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Story Publication logo April 26, 2013

A Steady Hand for Haiti: Couple Talk to God, Make Room for Starving Child


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An Iowa-based medical team has been traveling to rural Haiti for years, assisting residents with...

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ARCAHAIE, HAITI — John Gabin says God doesn't let him down.

In January, a stranger brought a tiny 4-year-old girl into the clinic where Gabin was working as an interpreter for doctors from Iowa. The man said the girl's mother had died, leaving him with a house full of children he couldn't feed. This girl, Jieline, was starving, he said.

"Her father just said, 'Doctor, would you take her from me?' " Gabin recalled.

Jieline, pronounced "Jill-ine," weighed a little more than 15 pounds, which is less than a typical 1-year-old. She spoke only a few words. Her hair was falling out.

"She could not stand by herself. She was too weak," Gabin recalled in the simple, clear English he learned so he could work for Americans.

The Iowa doctors don't take in babies, fearing that if they accepted one, they'd be flooded with desperate people trying to hand over children. Gabin went home that evening and pondered what to do. He had almost no money. He lived in a tiny, one-room house with his girlfriend, her mother and sister, plus Gabin's three children, two of whom he'd adopted. Plus, his girlfriend, Guerda Pierre, was six months pregnant.

Gabin, 28, is a quiet, slight man who stands about 5 foot 7. But he has immeasurable faith. He knew where to find the answer to whether he could add Jieline to his family.

"I asked God," he said, "and God said I could."

The next day, he found Jieline's father and told the man he would take Jieline home. The Iowans stocked him up with medicine and a special type of edible paste, similar to peanut butter, that is packed with calories and vitamins to supplement the diets of malnourished children.

In the early weeks, Gabin and Pierre woke up several times a night just to make sure the girl was breathing. Was he afraid Jieline would die? No, he said, because he explained to God that he couldn't bear to see that happen.

"I told God, 'Don't let me be ashamed.' "

In March, Gabin talked with God about his girlfriend, who could go into labor any day. The couple hoped she could hold off until their doctor friends returned from Iowa. Otherwise, she would have to give birth unattended in their home. The doctors arrived in Haiti on a Saturday afternoon. Pierre's contractions began early Sunday.

Gabin hired two motorcycle taxis, which took them for a jouncing, 15-minute ride to the clinic. If Pierre hadn't been so pregnant, they both could have fit on one motorcycle, saving some of the $1.50 cost. But the expense was worth the peace of mind of having medical professionals assist the birth.

As the contractions intensified, the doctors and nurses were in a room next door, participating in an impromptu Palm Sunday church service. They sang "Amazing Grace" in English while a clutch of Haitian ladies sang it in Creole. When the singing faded, worshippers could hear Pierre moaning on the other side of the concrete-block wall. Someone gestured from the doorway that the baby was coming, so two doctors and a nurse hustled over to help.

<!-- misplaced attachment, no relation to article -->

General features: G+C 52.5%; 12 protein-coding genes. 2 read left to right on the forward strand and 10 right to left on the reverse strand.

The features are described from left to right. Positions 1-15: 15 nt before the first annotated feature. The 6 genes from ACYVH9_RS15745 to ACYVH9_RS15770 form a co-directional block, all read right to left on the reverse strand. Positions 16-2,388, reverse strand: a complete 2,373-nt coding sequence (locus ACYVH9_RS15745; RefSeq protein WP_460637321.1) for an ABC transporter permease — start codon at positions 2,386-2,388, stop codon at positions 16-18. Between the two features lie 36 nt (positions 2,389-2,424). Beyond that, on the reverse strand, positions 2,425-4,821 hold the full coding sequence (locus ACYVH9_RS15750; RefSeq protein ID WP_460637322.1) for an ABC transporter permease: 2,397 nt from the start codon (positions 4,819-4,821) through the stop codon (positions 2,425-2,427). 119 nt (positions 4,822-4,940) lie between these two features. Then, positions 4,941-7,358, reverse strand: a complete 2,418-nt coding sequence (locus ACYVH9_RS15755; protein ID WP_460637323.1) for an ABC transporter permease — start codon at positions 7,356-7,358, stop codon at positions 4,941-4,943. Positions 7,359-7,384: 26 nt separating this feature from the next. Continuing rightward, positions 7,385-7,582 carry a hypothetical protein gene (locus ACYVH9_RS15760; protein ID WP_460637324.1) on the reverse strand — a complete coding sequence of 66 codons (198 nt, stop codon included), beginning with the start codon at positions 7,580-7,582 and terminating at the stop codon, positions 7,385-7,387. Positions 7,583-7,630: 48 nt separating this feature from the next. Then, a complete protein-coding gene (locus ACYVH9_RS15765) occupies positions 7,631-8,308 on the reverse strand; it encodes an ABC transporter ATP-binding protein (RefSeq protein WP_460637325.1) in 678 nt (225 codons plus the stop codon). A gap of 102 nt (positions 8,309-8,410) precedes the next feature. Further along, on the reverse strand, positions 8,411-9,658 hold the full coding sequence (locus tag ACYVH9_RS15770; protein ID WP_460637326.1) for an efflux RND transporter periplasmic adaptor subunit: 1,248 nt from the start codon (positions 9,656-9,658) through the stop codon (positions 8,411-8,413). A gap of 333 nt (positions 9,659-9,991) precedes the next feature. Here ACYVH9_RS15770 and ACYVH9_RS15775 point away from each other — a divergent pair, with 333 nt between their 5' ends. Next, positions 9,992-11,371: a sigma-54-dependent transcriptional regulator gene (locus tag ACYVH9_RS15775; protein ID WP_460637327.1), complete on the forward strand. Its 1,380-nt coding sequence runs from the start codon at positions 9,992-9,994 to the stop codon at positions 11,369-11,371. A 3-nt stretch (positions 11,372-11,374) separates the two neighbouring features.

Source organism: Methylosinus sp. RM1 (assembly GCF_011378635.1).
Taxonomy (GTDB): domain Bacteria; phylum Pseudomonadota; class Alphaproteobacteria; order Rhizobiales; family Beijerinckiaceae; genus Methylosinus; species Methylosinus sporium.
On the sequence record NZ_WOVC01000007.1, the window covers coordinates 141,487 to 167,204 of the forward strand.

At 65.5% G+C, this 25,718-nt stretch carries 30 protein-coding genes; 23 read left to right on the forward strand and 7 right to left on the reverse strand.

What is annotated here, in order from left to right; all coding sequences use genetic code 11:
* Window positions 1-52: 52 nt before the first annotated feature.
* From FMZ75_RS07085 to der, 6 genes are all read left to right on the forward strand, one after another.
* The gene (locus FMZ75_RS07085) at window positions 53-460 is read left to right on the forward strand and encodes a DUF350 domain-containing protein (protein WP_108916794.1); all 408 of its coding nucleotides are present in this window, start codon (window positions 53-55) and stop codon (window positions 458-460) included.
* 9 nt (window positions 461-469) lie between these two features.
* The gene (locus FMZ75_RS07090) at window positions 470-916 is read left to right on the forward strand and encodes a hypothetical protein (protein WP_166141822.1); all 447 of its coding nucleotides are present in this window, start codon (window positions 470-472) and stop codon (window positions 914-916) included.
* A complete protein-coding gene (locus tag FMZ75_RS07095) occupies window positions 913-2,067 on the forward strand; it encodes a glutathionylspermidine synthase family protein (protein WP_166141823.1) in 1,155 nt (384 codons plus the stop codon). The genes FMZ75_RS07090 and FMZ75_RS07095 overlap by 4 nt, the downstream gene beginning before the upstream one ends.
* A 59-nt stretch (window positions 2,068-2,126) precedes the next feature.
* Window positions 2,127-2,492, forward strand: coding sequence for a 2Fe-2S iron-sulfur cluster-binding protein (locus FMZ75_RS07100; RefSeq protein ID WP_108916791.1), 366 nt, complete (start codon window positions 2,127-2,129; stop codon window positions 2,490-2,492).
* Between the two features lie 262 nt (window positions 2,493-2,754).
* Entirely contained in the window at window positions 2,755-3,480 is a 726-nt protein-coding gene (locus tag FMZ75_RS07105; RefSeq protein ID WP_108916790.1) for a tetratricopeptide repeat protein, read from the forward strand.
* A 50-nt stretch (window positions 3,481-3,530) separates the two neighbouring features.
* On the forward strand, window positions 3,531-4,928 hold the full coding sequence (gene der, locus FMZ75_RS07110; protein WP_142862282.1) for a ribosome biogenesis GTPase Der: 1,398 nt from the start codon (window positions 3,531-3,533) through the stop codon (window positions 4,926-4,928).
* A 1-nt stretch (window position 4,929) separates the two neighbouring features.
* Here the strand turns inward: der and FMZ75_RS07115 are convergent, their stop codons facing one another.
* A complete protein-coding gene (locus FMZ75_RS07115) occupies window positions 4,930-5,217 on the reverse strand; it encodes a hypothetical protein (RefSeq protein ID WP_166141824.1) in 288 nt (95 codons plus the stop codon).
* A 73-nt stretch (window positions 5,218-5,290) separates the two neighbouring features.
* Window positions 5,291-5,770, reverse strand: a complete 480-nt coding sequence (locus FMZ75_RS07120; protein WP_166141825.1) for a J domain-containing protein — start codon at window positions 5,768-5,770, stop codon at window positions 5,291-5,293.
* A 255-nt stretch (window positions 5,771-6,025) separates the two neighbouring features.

Within minutes, a healthy baby boy, Yve-John, came into the world. The Iowans offered to let Gabin and Pierre stay overnight. The couple said they appreciated the offer, but their family needed them. A few hours after the birth, they were back on motorcycle taxis, headed home with their newborn.

Their house is humble even by Haitian standards. The dirt floor measures about 12 feet by 14 feet. Rough-hewn wooden poles hold up the corrugated steel roof. Plastic tarps make up the walls. The furniture includes two double beds, a toddler bed and a makeshift bassinet, which fill most of the space.

The family cooks rice and beans outside on a charcoal fire. On their little table, they keep an oil lamp for light, and an old microwave oven in which they store food so mice can't get it.

Nearby is a small plot of land where Gabin plans to construct a concrete-block house with four rooms and an indoor bathroom. He will build it block by block, as money becomes available. He figures it will take two to four years.

On a late March day, the giggling of Jieline, who soon would turn 5, filled the one-room house. Her neatly braided hair had regained its healthy brown color. She walked normally, and she danced when her father sang. She still didn't talk much, and she looked like a 3-year-old, but she had gained nearly 6 pounds, about a 30 percent increase, in three months.

University of Iowa doctor Chris Buresh was there when Gabin decided to adopt Jieline.

"I said, 'John, I think this is not a good idea,' " Buresh recalled. "But he was really adamant about it. He was like, 'I've done this before. This girl really needs me.' "

When the Iowa team returned to Haiti, Buresh was stunned to see how well Jieline was faring. "Oh man, I hardly recognized her," he said.

Gabin is unsure how he will continue to support all these people, because steady jobs are rare here. As a boy, he hoped to become a doctor, but that was impossible because education was too expensive. He thinks he has the skills to run an orphanage, if somehow he could start one.

He'll talk to God about it.


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